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Census 2020: NC gains a 14th seat in the House of Representatives

By on 4.26.21 in Census 2020

The U.S. Census Bureau just released the first look at the results from the 2020 Census. The U.S. population is now 331,449,281. The nation grew by 22,703,743 or 7.4% since 2010. This represents the second slowest decade of growth on record, just after 1930 to 1940 when the nation grew by 7.3%. Utah (+18.4%) was the fastest-growing state, followed by Idaho (17.3%) and Texas (15.9%). Three states--West Virginia (-3.2%), Mississippi (-0.2%), Illinois (-0.1%)--and Puerto Rico…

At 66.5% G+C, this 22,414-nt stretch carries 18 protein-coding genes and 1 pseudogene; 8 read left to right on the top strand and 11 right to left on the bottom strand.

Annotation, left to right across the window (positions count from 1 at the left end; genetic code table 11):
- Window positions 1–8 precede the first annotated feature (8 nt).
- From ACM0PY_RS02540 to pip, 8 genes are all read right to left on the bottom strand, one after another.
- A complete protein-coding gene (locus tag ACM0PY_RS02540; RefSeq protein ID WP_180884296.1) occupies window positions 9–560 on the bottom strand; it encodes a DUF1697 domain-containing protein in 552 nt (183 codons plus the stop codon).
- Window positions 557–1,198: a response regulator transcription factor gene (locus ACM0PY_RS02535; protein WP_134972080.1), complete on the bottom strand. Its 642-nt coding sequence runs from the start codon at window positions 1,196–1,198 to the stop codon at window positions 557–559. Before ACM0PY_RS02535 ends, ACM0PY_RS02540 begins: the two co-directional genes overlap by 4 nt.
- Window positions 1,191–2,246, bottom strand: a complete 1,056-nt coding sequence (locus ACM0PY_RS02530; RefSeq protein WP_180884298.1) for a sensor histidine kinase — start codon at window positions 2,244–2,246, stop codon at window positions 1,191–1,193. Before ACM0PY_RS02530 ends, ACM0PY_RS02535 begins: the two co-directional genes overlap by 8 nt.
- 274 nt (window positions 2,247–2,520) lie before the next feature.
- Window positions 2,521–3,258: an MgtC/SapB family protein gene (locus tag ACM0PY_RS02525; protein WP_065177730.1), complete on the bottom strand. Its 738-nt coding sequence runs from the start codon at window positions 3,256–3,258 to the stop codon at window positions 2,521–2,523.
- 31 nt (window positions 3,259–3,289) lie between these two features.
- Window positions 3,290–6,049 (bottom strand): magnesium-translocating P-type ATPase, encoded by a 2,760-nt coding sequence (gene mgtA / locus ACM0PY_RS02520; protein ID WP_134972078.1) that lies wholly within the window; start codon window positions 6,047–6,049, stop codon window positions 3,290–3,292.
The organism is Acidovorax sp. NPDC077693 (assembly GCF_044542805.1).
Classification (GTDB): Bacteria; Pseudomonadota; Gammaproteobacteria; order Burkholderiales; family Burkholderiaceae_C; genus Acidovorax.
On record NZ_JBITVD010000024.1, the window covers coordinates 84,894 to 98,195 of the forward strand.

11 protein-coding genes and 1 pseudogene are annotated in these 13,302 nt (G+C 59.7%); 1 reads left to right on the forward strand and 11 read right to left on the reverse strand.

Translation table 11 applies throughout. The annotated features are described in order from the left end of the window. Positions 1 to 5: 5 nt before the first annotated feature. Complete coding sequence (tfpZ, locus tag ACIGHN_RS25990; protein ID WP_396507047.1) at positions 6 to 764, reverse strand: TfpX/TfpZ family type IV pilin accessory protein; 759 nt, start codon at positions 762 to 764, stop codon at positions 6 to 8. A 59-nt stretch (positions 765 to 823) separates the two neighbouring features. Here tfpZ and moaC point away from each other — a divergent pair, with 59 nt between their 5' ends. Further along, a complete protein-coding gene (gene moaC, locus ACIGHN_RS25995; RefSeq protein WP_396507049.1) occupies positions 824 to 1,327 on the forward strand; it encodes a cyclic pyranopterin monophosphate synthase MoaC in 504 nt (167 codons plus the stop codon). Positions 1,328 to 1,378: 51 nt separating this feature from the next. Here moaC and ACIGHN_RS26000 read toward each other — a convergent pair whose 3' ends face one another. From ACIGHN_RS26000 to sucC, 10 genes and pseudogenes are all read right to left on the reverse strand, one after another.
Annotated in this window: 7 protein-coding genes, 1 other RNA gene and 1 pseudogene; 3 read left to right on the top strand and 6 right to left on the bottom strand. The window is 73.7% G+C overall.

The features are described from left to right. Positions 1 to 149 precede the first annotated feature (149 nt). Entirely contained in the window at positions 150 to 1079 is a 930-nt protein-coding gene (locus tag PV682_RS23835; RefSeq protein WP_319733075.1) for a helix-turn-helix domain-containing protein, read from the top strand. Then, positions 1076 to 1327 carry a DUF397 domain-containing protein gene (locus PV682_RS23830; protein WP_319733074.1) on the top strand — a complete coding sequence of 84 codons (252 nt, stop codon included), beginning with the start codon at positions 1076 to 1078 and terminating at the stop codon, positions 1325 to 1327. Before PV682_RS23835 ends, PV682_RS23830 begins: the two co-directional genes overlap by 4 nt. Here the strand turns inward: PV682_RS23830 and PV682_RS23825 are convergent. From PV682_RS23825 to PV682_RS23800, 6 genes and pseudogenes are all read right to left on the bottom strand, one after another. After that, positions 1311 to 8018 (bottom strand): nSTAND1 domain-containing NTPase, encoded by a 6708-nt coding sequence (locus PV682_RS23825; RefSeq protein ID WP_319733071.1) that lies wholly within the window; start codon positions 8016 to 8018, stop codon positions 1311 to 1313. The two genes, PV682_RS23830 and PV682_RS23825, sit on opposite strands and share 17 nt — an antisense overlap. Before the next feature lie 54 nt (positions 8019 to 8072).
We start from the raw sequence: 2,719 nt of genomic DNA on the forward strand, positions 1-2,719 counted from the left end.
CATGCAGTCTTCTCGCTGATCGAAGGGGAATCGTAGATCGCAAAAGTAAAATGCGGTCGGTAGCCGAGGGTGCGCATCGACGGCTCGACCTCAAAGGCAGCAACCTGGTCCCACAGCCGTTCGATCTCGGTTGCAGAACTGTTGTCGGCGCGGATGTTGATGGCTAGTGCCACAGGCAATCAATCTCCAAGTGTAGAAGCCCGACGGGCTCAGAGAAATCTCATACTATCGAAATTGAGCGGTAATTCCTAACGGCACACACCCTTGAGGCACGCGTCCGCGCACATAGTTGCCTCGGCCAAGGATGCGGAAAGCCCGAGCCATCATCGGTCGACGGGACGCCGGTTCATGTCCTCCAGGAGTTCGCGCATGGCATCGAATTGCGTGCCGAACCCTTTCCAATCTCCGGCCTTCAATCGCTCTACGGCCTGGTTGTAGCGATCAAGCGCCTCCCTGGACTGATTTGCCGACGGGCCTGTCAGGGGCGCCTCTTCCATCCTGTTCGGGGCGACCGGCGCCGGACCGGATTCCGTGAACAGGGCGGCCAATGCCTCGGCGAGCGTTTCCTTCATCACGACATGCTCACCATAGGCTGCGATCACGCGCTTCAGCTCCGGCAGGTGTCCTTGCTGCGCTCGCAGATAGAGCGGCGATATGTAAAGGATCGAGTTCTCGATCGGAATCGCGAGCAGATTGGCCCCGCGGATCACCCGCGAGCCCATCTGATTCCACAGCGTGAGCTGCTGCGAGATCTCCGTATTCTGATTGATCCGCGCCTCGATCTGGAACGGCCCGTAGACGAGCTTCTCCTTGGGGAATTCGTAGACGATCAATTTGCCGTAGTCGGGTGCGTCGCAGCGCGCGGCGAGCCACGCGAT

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What you need to know about today’s 2020 Census release

The U.S. Census Bureau plans to release the latest state population counts on April 26, 2021 at 3 PM ET. These numbers, the first results from the 2020 Census, are used to determine how many congressional seats each state has in the House of Representatives. We’ve received a lot of questions about the upcoming release. I recently spoke to Rebecca Tippett, the founding director of Carolina Demography, about the release and what’s expected to happen…